Exam 2 Study Materials Prop & Casualty INS
Exam 2 Study Materials Prop & Casualty INS INS 3203
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This 15 page Study Guide was uploaded by Whitney Smith on Saturday February 27, 2016. The Study Guide belongs to INS 3203 at Mississippi State University taught by Priscilla King in Winter 2016. Since its upload, it has received 271 views. For similar materials see Property and Casualty Insurance in Economcs at Mississippi State University.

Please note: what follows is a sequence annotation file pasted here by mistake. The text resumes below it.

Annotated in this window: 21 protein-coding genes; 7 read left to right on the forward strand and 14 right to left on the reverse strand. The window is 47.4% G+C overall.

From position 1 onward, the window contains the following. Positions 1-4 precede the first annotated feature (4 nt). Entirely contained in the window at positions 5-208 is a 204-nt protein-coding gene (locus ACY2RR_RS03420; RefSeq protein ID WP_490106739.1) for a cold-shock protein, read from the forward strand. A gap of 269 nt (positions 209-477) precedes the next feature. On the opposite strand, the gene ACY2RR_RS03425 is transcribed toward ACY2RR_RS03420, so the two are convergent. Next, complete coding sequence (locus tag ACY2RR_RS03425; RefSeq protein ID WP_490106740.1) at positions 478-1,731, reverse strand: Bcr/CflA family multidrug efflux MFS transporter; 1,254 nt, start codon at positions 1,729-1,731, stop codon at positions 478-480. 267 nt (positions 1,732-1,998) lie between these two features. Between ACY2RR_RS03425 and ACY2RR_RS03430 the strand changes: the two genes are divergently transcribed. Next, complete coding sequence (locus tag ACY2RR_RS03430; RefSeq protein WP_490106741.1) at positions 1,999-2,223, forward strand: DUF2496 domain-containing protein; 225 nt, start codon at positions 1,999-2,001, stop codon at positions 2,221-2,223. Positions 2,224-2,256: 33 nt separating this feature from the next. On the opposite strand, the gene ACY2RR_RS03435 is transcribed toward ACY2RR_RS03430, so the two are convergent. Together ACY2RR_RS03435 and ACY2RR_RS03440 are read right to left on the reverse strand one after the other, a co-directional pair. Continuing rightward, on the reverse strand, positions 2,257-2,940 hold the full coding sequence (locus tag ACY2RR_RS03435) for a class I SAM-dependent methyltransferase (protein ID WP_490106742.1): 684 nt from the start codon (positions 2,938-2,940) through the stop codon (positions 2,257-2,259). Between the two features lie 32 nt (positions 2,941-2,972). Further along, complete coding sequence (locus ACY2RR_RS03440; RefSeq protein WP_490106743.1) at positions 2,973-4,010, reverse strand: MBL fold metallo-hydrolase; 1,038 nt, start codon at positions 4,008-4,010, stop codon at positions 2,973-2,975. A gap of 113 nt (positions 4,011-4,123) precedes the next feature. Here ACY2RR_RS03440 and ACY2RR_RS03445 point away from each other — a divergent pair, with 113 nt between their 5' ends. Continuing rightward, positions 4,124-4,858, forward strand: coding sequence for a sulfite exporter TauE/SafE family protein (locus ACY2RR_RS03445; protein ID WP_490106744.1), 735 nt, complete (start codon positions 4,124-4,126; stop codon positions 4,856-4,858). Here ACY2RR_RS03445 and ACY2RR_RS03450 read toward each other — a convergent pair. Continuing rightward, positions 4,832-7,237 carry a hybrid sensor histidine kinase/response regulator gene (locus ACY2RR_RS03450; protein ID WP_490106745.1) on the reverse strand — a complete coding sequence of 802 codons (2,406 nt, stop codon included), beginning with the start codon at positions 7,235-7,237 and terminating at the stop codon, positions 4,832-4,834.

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INS 3203 Things To Make Sure To Look Over On The Test Chapter 3 part 2 – Property and Casualty Insurance Causes of Loss – Special Form A. Advantages of Special Form a. The Special Form offers these advantages to the insured: i. Certain causes of loss that are omitted or excluded under the Broad Form are not excluded – and are therefore covered – under the Special Form. Most significantly, the Special Form covers theft of covered property under a wide variety of circumstances, subject to some exclusions and limitations. The Basic and Broad Forms cover theft by looting at the time of a riot or civil commotion, but in no other circumstances. ii. By covering direct physical losses other than those that are specifically excluded, the Special Form covers losses that the insured might not have anticipated. iii. The Special Form shifts the “burden of proof” from the insured to the insurer. Under a named perils form, such as the Basic or Broad Form, the insured must prove that the loss was caused by a covered cause. Under the Special Form, an accidental loss to covered property is presumed to be covered unless the insurer can prove that it was caused by an excluded peril. B. Exclusions and Limitations C. Exclusions and Limitations Unique to the Special Form a. Examples of perils that the Special Form specifically excludes are these: i. Wear and tear ii. Rust, corrosion, decay, deterioration, or hidden or latent defect iii. Smog iv. Settling, cracking, shrinking, or expansion v. Infestations and waste products of insects, birds, rodents, or other animals. vi. Mechanical breakdown vii. Dampness or dryness of atmosphere, changes or extremes in temperatures, or marring or scratching (applicable to personal property only). b. The Special Form also excludes loss covered by these: i. Weather conditions that contribute to other excluded causes of loss. If, for example, covered property is damaged by floodwaters that were driven in part by high winds, the flood damaged will not be covered even though windstorm is not otherwise excluded. ii. Acts or decisions, including the failure to act or decide, of any person, group, organization, or governmental body. Thus, for example, if flooding occurs because municipal authorities fail to take proper flood control measures, the flood exclusion cannot be overcome by the insured’s claim that the municipality’s failure to act was the cause of the loss. iii. Fault or inadequate planning, zoning, surveying, siting, design, specifications, workmanship, repair, construction, renovation, remodeling, grading, compaction, materials, or maintenance. c. Loss to these kinds of property is covered only if it is caused by specified causes of loss: i. Valuable papers and records ii. Animals, and then only in the event of their death iii. Fragile articles if broken, such as glassware, statuary, marble, chinaware, and porcelain (but not including building glass and containers of property held for sale) iv. Builders’ machinery and equipment owned or held by the insured unless on or within 100 feet of the described premises. D. TheftRelated Exclusions and Limitations a. Any theft not specifically excluded b. Dishonest or Criminal Acts by Certain Individuals c. Voluntary Surrendering of Property d. Theft of Building Materials E. Additional Coverages and Extensions a. Property in Transit b. Water damages, other liquids, powder or molten material damage INS 3203 Things To Make Sure To Look Over On The Test c. Glass extension F. Case Study INS 3203 Things To Make Sure To Look Over On The Test Chapter 4 – Property and Casualty Insurance A. Specific Insurance vs. Blanket Insurance a. Specific Insurance i. Insurance that covers each building for a specific limit of insurance and personal property for a specific limit of insurance. b. Blanket Insurance i. Insurance that covers either of the following with one limit of insurance 1. One type of property in one or more separately rated buildings 2. Two or more types of property in one or more separately rated buildings. B. Operation of Blanket Insurance a. Coinsurance Requirement for Blanket Insurance (90%) i. The minimum coinsurance clause is 90% but the rates are the same as the 80% coinsurance. b. Advantages of Blanket Insurance over Specific i. An insured with multiple locations would be fully insured for a loss at any one location up to the policy limit as long as the total amount of insurance satisfied the coinsurance requirement. By insuring the business personal property with one blanket limit, the insured can avoid a coinsurance penalty if the inventory at one location increases significantly and a loss occurs. ii. An insured with multiple locations might have a sudden increase in inventory at one of the locations. c. Combining the Agreed Value Option with Blanket Insurance i. Agreed Value Option with blanket insurance is the preferred method to provide property insurance. ii. Agreed Value options avoids any coinsurance penalty iii. Prevents the danger of underinsurance Fluctuating Personal Property Values A. Peak Season Endorsement a. Endorsement that covers the fluctuating values of business personal property by providing differing amounts of insurance for certain time periods during the policy year. B. Value Reporting Form a. A commercial property form that bases the insured’s premium for business personal property on the values that the insured reports to the insurer periodically during the policy period. b. Major features of the Value Reporting Form include these: i. Reporting Requirement 1. Five reporting period options are available. These are the options and code letters used to indicate them: a. DR – daily values reported monthly b. WR – values as of the last day of the week reported monthly c. MR – values as of the last day of the month reported monthly d. QR – values as of the last day of the month reported quarterly e. PR – values as of the last day of the month reported at the end of the policy year 2. MR is the most commonly used. ii. Limit of Insurance 1. Usually, a specific limit of insurance applies to property at each location. The insurer’s obligation is limited by this maximum amount per location unless coverage is written on a blanket basis, in which event the blanket limit can apply at any one location. iii. Penalty for Failure to Submit Required Reports on Time 1. If at the time of loss the first required report of values is due, but has not been received, the insurer will pay no more than 75 percent of the amount that would otherwise have been paid. iv. Penalty for Inaccurate Reports INS 3203 Things To Make Sure To Look Over On The Test 1. The Value Reporting Form replaces the Coinsurance condition of the BPP with a Full Reporting provision, which stipulates that if the last report showed less than the full value of covered property at the affected location on the report date, then the insurer would pay claims according to this formula: a. not Valuereported Insurer’s payment ¿exceedlimit = ) ( X Loss −)eductible. ActualValue v. Provisional Premium 1. Like most other types of property insurance, the Value Reporting Form carries a limit of insurance that is the most the insurer will pay for a loss. 2. However, unlike most other property insurance limits, the limit of insurance for property subject to the Value Reporting Form is usually set for an amount that is higher than the maximum value expected at any one time during the policy term. vi. Specific Insurance 1. Reporting form insurance may be combined with other, nonreporting insurance covering the same property. This other insurance is then referred o as specific insurance. The terminology is confusing because “specific” is also used as the opposite of “blanket.” Commercial Property Coverage Forms: Other Options A. Additional Covered Property a. Examples of items that can be included as additional covered property are these: i. The cost of excavation, grading, backfilling or filling ii. Foundations of buildings, structures, machinery or boilers if their foundations are below: 1. The lowest basement floor 2. The surface of the ground, if there is no basement iii. Underground pipes, flues, or drains iv. Pilings, piers, wharves or docks v. Fences outside of buildings vi. Retaining walls that are not part of the building vii. Bridges, roadways, walks, patios, or other paved surfaces. viii. Vehicles or selfpropelled machines the insured does not manufacture, process, or warehouse (including aircraft or watercraft) that: 1. Are licensed for use on public roads 2. Are operated principally away from the described premises ix. Animals B. Specified Business Personal Property Temporarily Away From Premises a. The Specified Business Personal Property Temporarily Away From Premises endorsement covers business personal property such as electronic devices carried by the named insured’s employees while away from the described premises but within the regular coverage territory of the United States, its territories or possessions, Puerto Rico, or Canada. The endorsement provides coverage that is more flexible in some respects than the Property OffPremises extension found in the BPP and in other commercial property coverage forms. b. The endorsement covers the types or items of property scheduled in the endorsement for up to the each occurrence limit shown, which could be more or less than the $10,000 limit that applies to the Property OffPremises extension. c. To e covered by the endorsement, the scheduled property must be temporarily away from the described premises in the course of the named insured’s daily business activities, and in the care, custody, or control of the named insured or an employee of the name insured. C. Manufacturer’s Consequential Loss Assumption a. If stock in the process of manufacture is damaged or destroyed, the physical loss can decrease the value of other stock that is undamaged. D. Brands and Labels INS 3203 Things To Make Sure To Look Over On The Test a. After an insurer pays for loss to covered property, it has the right to take any salvage, such as smoke damaged merchandise. This can pose a problem for an insured that bases its marketing appeal on a brandname reputation for high quality. b. To help protect the reputation of the insured’s goods when the insurer takes any part of the property as salvage, the Brands and Labels endorsement permits the insured to take these actions: i. Stamp “salvage” on the merchandise or its containers, if the stamp will not physically damage the merchandise; OR ii. Remove the brands or labels, if doing so will not physically damage the merchandise or its containers to comply with the law. E. Green Upgrades a. If the insured wishes to replace damaged protery with more environmentally friendly materials following a covered loss, the Increased Cost of Loss and Related Expenses for Green Upgrades endorsement can be used to accomplish this. Three coverages are available under this endorsement: i. The first provides an additional limit of insurance to cover the increase cost of replacing damaged property with more environmentally sound materials or methods. ii. The second coverage provides an additional amount for expenses related to green updates. iii. The third coverage applies only if business income or extra expense coverage is included in this policy. F. Increase in Rebuilding Expenses Following Disaster a. The endorsement for Increase in Rebuilding Expenses Following Disaster covers the higher costs incurred as a result of labor and materials being in short supply after a widespread disaster and the total cost of repair or replacement exceeding the limit of insurance. Endorsement for Modifying Commercial Property Causes of Loss Forms A. Ordinance or Law Coverage a. Endorsement that covers three types of losses resulting from the enforcement of building ordinances or laws: (1) the value of the undamaged portion of a building that must be demolished, (2) the cost to demolish the building’s undamaged portion and remove its debris, and (3) the increased cost to rebuild the property. B. Utility Services Coverage a. A commercial property endorsement that covers damage to covered property caused by the interruption of utility services (water, communications, or power) to the insured premises. C. Spoilage Coverage a. Endorsement that covers damage to perishable stock due to power outages; onpremises breakdown; or contamination of the insured’s refrigerating, cooling, or humidity control equipment. D. Radioactive Contamination Endorsement a. A commercial property endorsement for organizations that have a radioactive contamination exposure on their premises, other than a nuclear reactor or fuel for a nuclear reactor; covers physical loss to covered property caused by sudden and accidental radioactive contamination. E. Discharge for Sewer, Drain, or Sump F. Theft of Building Materials and Supplies (Other than Builders Risk) G. Equipment Breakdown Cause of Loss Endorsement for Modifying Valuation Methods A. Manufacturer’s Selling Price a. A commercial property endorsement that values finished stock manufactured by the insured at selling price, less any discounts and expenses that the insured otherwise would have had. B. Functional Building Valuation a. A commercial property endorsement that provides modified replacement cost coverage on buildings; may be appropriate when insuring a building with a replacement cost far in excess of its market value. C. Functional Personal Property Valuation D. Limitations on Coverage for Roof Resurfacing INS 3203 Things To Make Sure To Look Over On The Test INS 3203 Things To Make Sure To Look Over On The Test Assignment 4 1. Explain how an insured with blanket insurance would meet coinsurance requirements. a. The insured with blanket insurance must insure to 90 percent of value to avoid a coinsurance penalty but does not receive the 5 percent discount that applies to specific insurance with a 90 percent coinsurance requirement. Thus, to meet coinsurance requirements, the insured with blanket insurance must buy more insurance than otherwise would be required. 2. In what circumstances might the Functional Building Valuation endorsement be an appropriate addition to a BPP? a. The Functional Building Valuation endorsement is appropriate when the insured building has a replacement cost that is far in excess of its market value. This is typically an old building that was constructed using materials and techniques that are now prohibitively expensive to reproduce. 3. In what circumstances might the Functional Personal Property Valuation endorsement be an appropriate addition to a BPP? a. The Functional Personal Property Valuation endorsement might be appropriate when insuring old machinery or equipment that is no longer available, such as a machine that has been superseded by a newer, more efficient, lessexpensive model. 4. What is a major advantage of blanket insurance? a. An advantage of blanket insurance is that the full blanket limit can be applied to any one loss. The minimum amount of blanket insurance to comply with coinsurance would fully protect property at each location. 5. What basic problem is addressed by both the peak season endorsement and the Value Reporting form? a. The Peak Season Limit of Insurance endorsement and the Value Reporting Form addresses the fluctuation in personal property values during the policy period. In different ways, these two options reduce the premium that the insured must pay to cover actual values at risk. The insured does not have to pay for unneeded insurance when property values are reduced. 6. Explain how an insurer's taking a salvage can pose a problem for an insured. a. 7. How does the peak season endorsement modify the BPP? a. The peak season endorsement provides differing amounts of insurance for selected time periods during the policy term, as indicated by specific dates shown in the endorsement. 8. How does specific insurance, as defined in the Value Reporting Form, affect a loss settlement? a. Coverage under the Value Reporting form is excess over the amount recoverable under specific insurance (plus the amount of the deductible under the specific insurance). 9. Explain the three coverages provided by the Ordinance or Law coverage endorsement. a. Coverage A covers the reduction in value of the undamaged portion of the building that must be demolished to comply with an ordinance or a law. b. Coverage B covers the cost to demolish the undamaged portion of the structure and remove its debris. INS 3203 Things To Make Sure To Look Over On The Test c. Coverage C covers the increased cost to repair or reconstruct damaged property, or to reconstruct or remodel undamaged portions of the property, in conformity with the minimum requirements of an ordinance or a law. 10. Identify four types of property that can be covered under the Additional Covered Property endorsement. a. The Additional Covered Property endorsement can cover the cost of excavation, grading, backfilling or filing; foundations of buildings, structures, machinery or boilers; underground pipes, flues, or drains; pilings, piers, wharves or docks; fences outside buildings; retaining walls that are not part of a building; bridges, roadways, walks, patios or other paved surfaces; and vehicles or selfpropelled machines that the insured does not manufacture, process, or warehouse; and animals. 11. If the insured makes timely and accurate reports of values, will the Value Reporting Form limit recovery for a loss that occurs today to the amount last reported? Explain. a. No. The value reporting form will cover the actual amount of the loss, even if it is greater than the amount last reported. However, the insurer will pay no more than the applicable limit of insurance. 12. Explain how losses are valued under the Business Personal Property Limited International Coverage Endorsement. a. They must meet the following criteria: i. Temporarily in the foreign coverage territory specified in the schedule. ii. Used in the insured's business in the foreign coverage territory iii. Located at a business location the insured owns, operates, or leases; or in the care, custody, or control of the insured or its authorized representative. INS 3203 Things To Make Sure To Look Over On The Test Chapter 5 – Property and Casualty Insurance C. Basic Concepts a. Condominium i. A real estate development consisting of a group of units, in which the air space within the boundaries of each unit is owned by the unit owner, and all remaining real and personal property is owned jointly by all the unit owners. b. Condominium Unit i. The portion of a condominium owned solely by a unit owner. c. Condominium association i. An entity composed of the unit owners in a condominium to manage the condominium and to own the common elements. d. Common elements i. Areas of a condominium that are jointly owned by all unit owners, including the land on which the buildings are located. D. Enabling Statutes and Documents a. Condominium association agreement i. A document that describes what each condominium unit owner has purchased and clarifies the rights and responsibilities of the unit owners and the association. E. BareWalls, SingleEntity, and AllIn Concepts a. An important issue in assessing condominium loss exposures involves the dividing line between the unit owners’ property interests and the association’s interests. Three general approaches appearing in condominium statutes and agreements are the barewalls concept, the singleentity concept, and the allin concept. i. BareWalls Concept 1. A concept of condominium ownership in which the association has no ownership interest within the bare walls of each unit. ii. SingleEntity Concept 1. A concept of condominium ownership in which the association is considered to be the owner of all property contained in the unit as sold to the original purchaser or replacements of such property if the replacements are of like kind and quality. iii. AllIn Concept 1. A concept of condominium ownership that is similar to the singleentity concept except that the allin concept includes improvements made by the unit owner, not just the original installations or replacements of like kind and quality. F. Arranging the Appropriate Coverage a. Some states have condominium statutes that specify the basis of coverage required. In states without such statutes, the condominium association agreement, the master deed, or the declaration may specify the basis of coverage required. b. However, if unit owners adopt a similar strategy and insure as broadly as possible, they may be obtaining expensive and unnecessary duplicate coverage. G. Other Forms of Combined Ownership a. Two additional forms of combined ownership of real property by the occupants – cooperative corporations and planned unit developments – are similar to condominiums. b. Cooperative corporation i. A form of real property ownership in which the real property is owned by a corporation whose shareholders are the tenants of the property. c. Planned Unit Development i. A real estate development in which each occupant has exclusive ownership of its own unit and the land that the structure occupies and a homeowners’ association composed of all the unit owners jointly owns the surrounding land and structures. H. Condominium Insurance Requirements INS 3203 Things To Make Sure To Look Over On The Test a. Ideally, the applicable statute or the condominium agreement is clear enough to indicate what insurance the association should carry. However, this is not always the case. b. Two ISO commercial property forms have been designed especially for condominium property exposures: i. Condominium Association Coverage Form ii. Condominium Commercial UnitOwners Coverage Form A. Condominium Association Coverage Form a. Building i. Although the building coverage of the Condominium Association Coverage Form closely resembles the building coverage of the BPP, they differ in their treatment of fixtures, improvements, alterations, and appliances contained within individual units (including, but not limited to, those used for refrigerating, ventilating, cooking, dishwashing, laundering, and housekeeping). b. Your Business Personal Property i. A condominium association might need insurance to cover personal property that does not already fall within the scope of building coverage. c. Personal Property of Others i. The Condominium Association Coverage Form’s coverage for personal property of others is the same as that of the BPP. d. Conditions i. There are several important differences between the Condominium Association Coverage Form conditions and the BPP’s conditions, which include these: 1. Loss Payment a. The Loss Payment condition contains an additional clause stating that if the association has designated an insurance trustee, then the insurer may pay covered claims to the designated insurance trustee. 2. UnitOwner’s Insurance a. The UnitOwner’s Insurance condition states that the association’s policy is primary if a unit owner also has coverage applying to the same property. 3. Waiver of Rights of Recovery a. In the Waiver of Rights of Recovery condition, the insurer agrees not to subrogate against any unit owner. e. Condominium Addition Provisions Endorsement i. Act or Omission 1. No act or omission by any unit owner will void the policy r bar recovery unless the unit owner acts on behalf of the association. ii. Expanded Waiver of Right of Recovery 1. Rights of recovery are waived, beyond the condition in the coverage form, to include members of unit owners’ households and members of the board of directors when acting within the scope of their duties. iii. Notice of Cancellation or Nonrenewal 1. The insurer will provide at least thirty days’ written notice to the first named insured of policy cancellation or nonrenewal. iv. Additional Protection for Mortgage holders 1. The insurer will give thirty days’ advance notice of cancellation or nonrenewal to each of the mortgage holders. If the condominium is terminated, the insurer will pay covered loss to buildings or structures to each mortgage holder shown in the declarations in their order of precedence. B. Condominium Commercial UnitOwners Coverage Form a. Form that covers business personal property exposures of commercial (nonresidential) condominium units. b. Loss Assessment Coverage INS 3203 Things To Make Sure To Look Over On The Test i. Coverage for a commercial condominium unitowner’s share of any assessment made by the association against all unit owners because of physical loss to condominium property caused by a covered cause of loss. c. Miscellaneous Real Property Coverage i. Coverage for real property (such as a storage shed or garage building) that pertains only to the named insured’s condominium unit or real property that the named insured has a duty to insure according to the condominium association agreement. d. Covered Property i. A condominium unit owner generally has no need for full building insurance in its own name, so the form includes coverage only for You Business Personal Property and Personal Property of Others. e. Coordination With Association Coverage i. The Condominium Commercial UnitOwners Coverage Form contains an exclusion that coordinates the unit owner’s coverage with the condominium association’s coverage. f. Optional Coverages i. The Condominium Commercial UnitOwners Coverages endorsement contains provisions for two optional coverages often needed by condominium unit owners: loss assessment coverage and miscellaneous real property coverage. The insured can select either or both of these optional coverages. C. Builders Risk Coverage Form a. Eligible Property and Insureds i. Under the Commercial Lines Manual (CLM) rules, the BRCF may be used to insure any building in the course of construction, including buildings such as farm buildings and dwellings that will not be eligible for coverage under the BPP when construction is completed. b. Covered Property i. The BRCF covers the building or structure being built, building materials and supplies intended to become a permanent part of the building, and temporary structures such as scaffolding and forms. c. Additional Coverages i. The BRCF contain four of the six additional coverages of the BPP – debris removal, preservation of property, fire department service charges, and pollutant cleanup and removal. d. Covered Causes of Loss i. Like the BPP, the BRCF must be combined with an ISO causes of loss form (Basic Form, Broad Form, or Special Form), plus any necessary endorsements, to be a complete policy. e. Completed Value Approach i. The BRCF is designed to be issued, at policy inception, for an amount of insurance equal to the building’s fullcompleted value. This method of providing builders risk coverage is referred to as the completed value approach. f. Need for Adequate Insurance i. The Need for Adequate Insurance condition is, in effect, a 100 percent coinsurance clause in which the amount of insurance that should be carried is based on the value of the building on the date it will be completed. The formula is as shown: Limitof insurance Amount payable= X Loss −Deductible ( Completedvalue ) g. Valuation i. The BRCF contains a standard valuation condition that provides coverage on the h. Builders Risk Reporting Form i. Another method, less commonly used, is to write builders risk coverage on a value reporting basis. By adding the Builders Risk Reporting Form endorsement, the BRCF can be changed to a value reporting basis. i. When Coverage Ceases INS 3203 Things To Make Sure To Look Over On The Test i. The BRCF is intended to cover buildings during the course of construction only. When the work is completed, another policy, such as the BPP or a homeowners policy, is needed. The BRCF therefore contains an explicit condition of when coverage ceases. ii. Coverage ceases immediately when any of these events occur: 1. The named insured’s interest in the property ceases. 2. The property is accepted by the purchaser. 3. The named insured abandons the project with no intention of completing it. D. Standard Property Policy a. A commercial property policy form for covering buildings and business personal property on restricted terms. b. Covered Property i. The declarations indicate what limits of insurance, if any, apply to buildings, business personal property, and property of others. ii. Coverage applies on an actual cash value basis. c. Covered Perils i. Considering the fact that the SPP is used to insure distressed property risks, flexibility in limiting the covered perils is an important feature of the policy. d. Conditions i. The SPP contains three conditions that result in more restrictive coverage than under the BPP 1. Vacancy and unoccupancy 2. Increase in hazard 3. Cancellation E. Legal Liability Coverage Form a. A commercial property coverage form that provides legal liability coverage on buildings or personal property of others in the insured’s care, custody, or control. b. Insuring Agreement i. The insurer agrees to pay those sums that the named insured becomes legally obligated to pay as damages because of direct physical loss or damage, including loss of use, to covered property caused by accident and arising out of any covered cause of loss. c. Exclusions i. An applicable causes of loss form, shown in the declarations, expresses the covered causes of loss, exclusions, and limitations for the Legal Liability Coverage Form. ii. All of the other exclusions of the causes of loss forms apply to the Legal Liability Coverage Form, except these: 1. Ordinance or Law 2. Governmental Action 3. Nuclear Hazard 4. Utility Services 5. War and Military Action d. Legal Liability Coverage Form Versus CGL Coverage i. The commercial General Liability Coverage Form excludes coverage for damage to property of others in the insured’s care, custody, or control. e. Premium Rates i. The rate for the Legal Liability Coverage Form is lower than the rate for direct property insurance because the insurer is obligated to pay only when the insured is liable for the damage. f. Additional Insureds i. These types of entities cannot be added to the Legal Liability Coverage Form as additional insureds: 1. Tenants, lessees, concessionaires, or exhibitors in policies covering general lessees, managers, or operators of premises. 2. Contractors or subcontractors, in policies covering tenants or lessees of premises. g. Insurance to Value INS 3203 Things To Make Sure To Look Over On The Test i. The Legal Liability Coverage Form has no coinsurance condition. This omission is appropriate because the insured frequently does not know the value of property of others in its care, custody, or control. F. Leasehold Interest Coverage Form a. A commercial property coverage form for insuring a tenant’s financial losses resulting from the cancellation of the tenant’s lease because of damage to the premises by a covered cause of loss. b. Examples of Loss Exposure i. Cancellation of a lease may cause a lease (tenant) to suffer a financial loss in any of these circumstances: 1. The lease has a lease at a rental rate much lower than the current rental value of comparable premises. 2. The lessee has sublet the premises to another at a profit. The loss would be the loss of the profit margin for the duration of the lease. 3. The lessee paid a bonus to acquire the lease. 4. The lessee has paid advance rent that is not recoverable under the terms of the lease in the event of cancellation. 5. The lessee has installed improvements and betterments. c. Characteristics of the Coverage Form i. The Leasehold Interest Coverage Form covers the total amount of net leasehold interest of the insured for the unexpired period of the lease. d. Why Leasehold Interest Is Seldom Insured i. Although leasehold interest insurance fills a need for some insureds, such insurance is seldom bought, perhaps because many risk managers and producers are unaware it exists. INS 3203 Things To Make Sure To Look Over On The Test Assignment 5 1. In addition to determining who owns what in a condominium, what are two other problems that may arise when arranging insurance for condominiums? a. Two other problems that may arise include (1) the valuation of property to be insured and (2) the types of coverage to be obtained. 2. In terms of ownership, how does a planned unit development (PUD) differ from a condominium? a. In a PUD, the occupants have exclusive ownership of their own units in the same way that individual homeowners own their property. In contrast, a condominium unit owner owns only the interior of the unit. Additionally, the PUD occupants also individually own the land below their structures. In a condominium, the unit owners do not have individual ownership of any of the land. 3. Describe the terms used in the Condominium Additional Provisions endorsement for the Notice of Cancellation or Nonrenewal. a. The insurer will provide at least thirty days' written notice to the first named insured of policy cancellation or nonrenewal. 4. Describe how the Builders Risk Renovations endorsement, used for insuring additions or alterations to existing buildings, values the existing property. a. The Builders Risk Renovations endorsements excludes the value of the existing property, covering only the renovations under construction. The endorsements includes space to add the name of a loss payee. 5. Explain why the Insurance Services Office, Inc. (ISO) Builders Risk Coverage Form (BRCF) does not contain optional replacement cost coverage provisions. a. The BRCF contains a standard valuation condition that provides coverage on the basis of actual cash value. Because the actual cash value and the replacement cost of a building under construction are typically the same, the BRCF does not contain optional replacement cost coverage provisions. 6. Describe what the Builders Risk Reporting Form requires the insured to report to the insurer. a. The endorsement requires the insured to report to the insurer the actual cash value of covered property as of a specified date each month during the policy period. 7. Explain why the Standard Property Policy (SPP) cannot be part of a package policy. a. The SPP is a selfcontained monoline policy containing all necessary policy provisions in a single document. Only a completed declarations page is needed to complete the contract. As a result, the SPP cannot be a part of a package policy. 8. Describe what other covered perils are included in a SPP that has vehicles as a covered peril. a. Fire, lightning, and explosion. (All are mandatory) b. Windstorm, hail, smoke, aircraft, vehicles, riot, civil commotion, sinkhole collapse, and volcanic action can be added by making an appropriate entry in the declarations (and windstorm and hail can be omitted from this combination). c. Vandalism and sprinkler leakage can also be triggered by marking the declarations page accordingly. 9. Explain why an insured may prefer to use the Legal Liability Coverage Form instead of the Building and Personal Property Coverage Form, also referred to as the BPP, to cover property of others. INS 3203 Things To Make Sure To Look Over On The Test a. The Legal Liability Coverage Form differs from other commercial property forms, such as the Building and Personal Property Coverage Form, also referred to as the BPP, in that it provides liability coverage on buildings or personal property of others in the insured's care, custody, or control. The BPP includes coverage for personal property of others regardless of whether the insured is legally liable to pay for the loss. Because the Legal Liability Coverage Form covers losses only if the insured is legally liable, the rate charge for that form is lower than the usual commercial property contents or building rate. 10. Describe the classifications of individuals that are charged an extra 25 percent if they are named as additional insureds on the Legal Liability Coverage Form. a. These types of entities cannot be added to the Legal Liability Coverage Form as additional insureds, and an additional premium charge of 25% applies when anyone in these classifications is named as an additional insured: i. Tenants, lessees, concessionaires, or exhibitors, in policies covering general lessees, managers, or operators of premises. ii. Contractors or subcontractors, in policies covering tenants or lessees of premises. 11. Explain how a landlord can terminate a lease if the building or premises are damaged by fire or other peril? a. Many leases of premises allow the lessor (landlord) to terminate the lease if the building or premises are damaged by fire or other perils to a stipulated percentage of the value of the building or premises. 12. Explain why, despite the fact that leasehold interest insurance fills a need for some insureds, such insurance is seldom bought. a. Although leasehold interest insurance fills a need for some insureds, such insurance is seldom bought, perhaps because many risk managers and producers are unaware it exits. Even when risk managers are aware of the leasehold interest exposure they may choose to retain it because it is relatively small exposure for most tenants. b. Another reason the Leasehold Interest Coverage Form is not used is that lessees find it difficult to conceptualize the exposure even when it is brought to their attention. If, in an area where rents have risen sharply, the lessee considers the potential gain it could realize by subletting the premises to another firm at the market rate, the lessee may be able to see that the cancellation of a longterm lease can also pose a substantial loss exposure.